In The Field- Video with Dr. Jeff Edwards on the 2014 Oklahoma Wheat CropMon, 20 Jan 2014 20:43:03 CST
The state’s wheat crop is about midway through its dormancy period and Dr. Jeff Edwards, Oklahoma State University Extension Wheat Specialist has been assessing this year’s crop. He spoke recently with Radio Oklahoma Network’s Ron Hays about what he’s seen so far. Edwards appeared on this past weekend’s “In the Field” segment on News 9 Saturday morning about 6:40- check it out by clicking on the play button in the video box below. You can also hear the entire audio conversation that Ron had with Jeff by clicking on the LISTEN BAR below.
“We’re in pretty good shape, especially if you compare this year to the last couple of years, we’re in really good shape,” Edwars said. “The real wheat belt in Oklahoma has some moisture. The wheat got off to a good start prior to dormancy. Due to the cold snap that we had, we actually have dormancy this year so the wheat is just kind of holding in place. So, we’re in pretty good shape.”
Edwards said there are some exceptions to that, particularly producers near Altus and in the western tier of counties. He said unless they got some snowfall in late December and early January, the crop is in rough shape in those areas, but, overall, conditions across the rest of the state have been ideal so far.
“We’re really looking at a crop where in most cases the rows have either closed or come close to it and that’s really where we need to be whenever we come out of dormancy and start jointing. We need the drill rows to close and normally it takes three to four tillers to do that and I think we’re set up to be in optimal shape. Now if we can just get some moisture throughout the spring to go ahead and fuel that canopy, we’ll be in really good shape.”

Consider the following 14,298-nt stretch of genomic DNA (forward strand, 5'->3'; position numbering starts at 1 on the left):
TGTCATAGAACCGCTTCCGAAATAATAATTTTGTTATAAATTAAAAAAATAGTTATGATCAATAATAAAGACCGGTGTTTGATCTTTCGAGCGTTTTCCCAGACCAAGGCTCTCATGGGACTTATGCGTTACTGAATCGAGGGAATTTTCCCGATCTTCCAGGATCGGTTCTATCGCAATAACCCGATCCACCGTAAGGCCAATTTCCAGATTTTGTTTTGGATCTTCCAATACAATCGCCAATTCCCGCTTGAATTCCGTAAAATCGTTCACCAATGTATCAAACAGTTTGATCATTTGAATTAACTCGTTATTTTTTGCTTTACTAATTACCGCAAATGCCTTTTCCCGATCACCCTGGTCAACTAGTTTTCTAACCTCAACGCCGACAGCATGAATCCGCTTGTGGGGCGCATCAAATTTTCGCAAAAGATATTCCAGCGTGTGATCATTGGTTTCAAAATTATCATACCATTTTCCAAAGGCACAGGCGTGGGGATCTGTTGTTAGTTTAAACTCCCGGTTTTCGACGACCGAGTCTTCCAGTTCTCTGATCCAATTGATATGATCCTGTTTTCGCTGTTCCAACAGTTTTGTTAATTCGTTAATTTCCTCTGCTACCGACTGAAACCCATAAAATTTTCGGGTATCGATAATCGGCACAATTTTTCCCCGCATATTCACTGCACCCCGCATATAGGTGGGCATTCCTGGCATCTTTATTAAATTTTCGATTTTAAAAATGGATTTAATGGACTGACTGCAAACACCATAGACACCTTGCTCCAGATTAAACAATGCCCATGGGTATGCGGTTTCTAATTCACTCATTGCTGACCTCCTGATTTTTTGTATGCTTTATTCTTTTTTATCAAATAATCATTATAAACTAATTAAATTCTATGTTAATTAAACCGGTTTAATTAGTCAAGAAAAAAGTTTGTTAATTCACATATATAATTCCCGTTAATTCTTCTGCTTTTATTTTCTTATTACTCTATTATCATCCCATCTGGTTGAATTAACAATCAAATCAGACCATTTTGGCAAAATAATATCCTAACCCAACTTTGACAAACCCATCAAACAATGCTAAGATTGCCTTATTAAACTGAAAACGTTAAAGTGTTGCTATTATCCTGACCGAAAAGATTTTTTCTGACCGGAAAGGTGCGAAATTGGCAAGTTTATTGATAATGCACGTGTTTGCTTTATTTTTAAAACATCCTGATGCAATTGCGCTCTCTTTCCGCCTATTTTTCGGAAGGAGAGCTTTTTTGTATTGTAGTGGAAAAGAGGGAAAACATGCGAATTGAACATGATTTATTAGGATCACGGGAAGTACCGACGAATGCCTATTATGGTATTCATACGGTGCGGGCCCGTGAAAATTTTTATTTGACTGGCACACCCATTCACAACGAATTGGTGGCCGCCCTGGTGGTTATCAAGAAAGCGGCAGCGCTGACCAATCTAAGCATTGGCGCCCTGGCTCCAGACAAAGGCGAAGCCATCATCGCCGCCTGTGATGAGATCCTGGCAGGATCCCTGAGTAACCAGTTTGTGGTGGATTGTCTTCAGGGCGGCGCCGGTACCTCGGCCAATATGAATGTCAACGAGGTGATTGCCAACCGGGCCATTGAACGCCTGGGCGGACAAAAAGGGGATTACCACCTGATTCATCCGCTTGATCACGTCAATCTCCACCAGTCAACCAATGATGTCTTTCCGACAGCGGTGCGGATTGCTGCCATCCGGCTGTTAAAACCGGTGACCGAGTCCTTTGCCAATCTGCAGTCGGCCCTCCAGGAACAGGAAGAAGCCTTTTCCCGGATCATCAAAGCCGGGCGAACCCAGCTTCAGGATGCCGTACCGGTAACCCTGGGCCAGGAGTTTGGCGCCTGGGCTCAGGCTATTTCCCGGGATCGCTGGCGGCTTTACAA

With that kind of potential, Edwards said it is important for producers to begin top dressing applications early.
“That top-dress nitrogen needs to be into the rooting profile by the time the wheat is jointing which is going to be late February into early and mid March. So in order to have that happen we have to have the nitrogen out there now, hopefully get about a halt to three-quarters of an inch of rain on it and move it into the soil profile.”
He said that getting a properly-fertilized crop at this point is extremely important. In terms of dollars invested, nitrogen has the biggest potential for maximizing returns. The relative value of pesticides and foliar fungicides applied later all hinge on having a well-fertilized crop.
“If you’re looking at ways to get by and save some money, in my opinion, nitrogen is not one of them. You’ve really got to have that nitrogen out there if you hope to make the wheat crop.”
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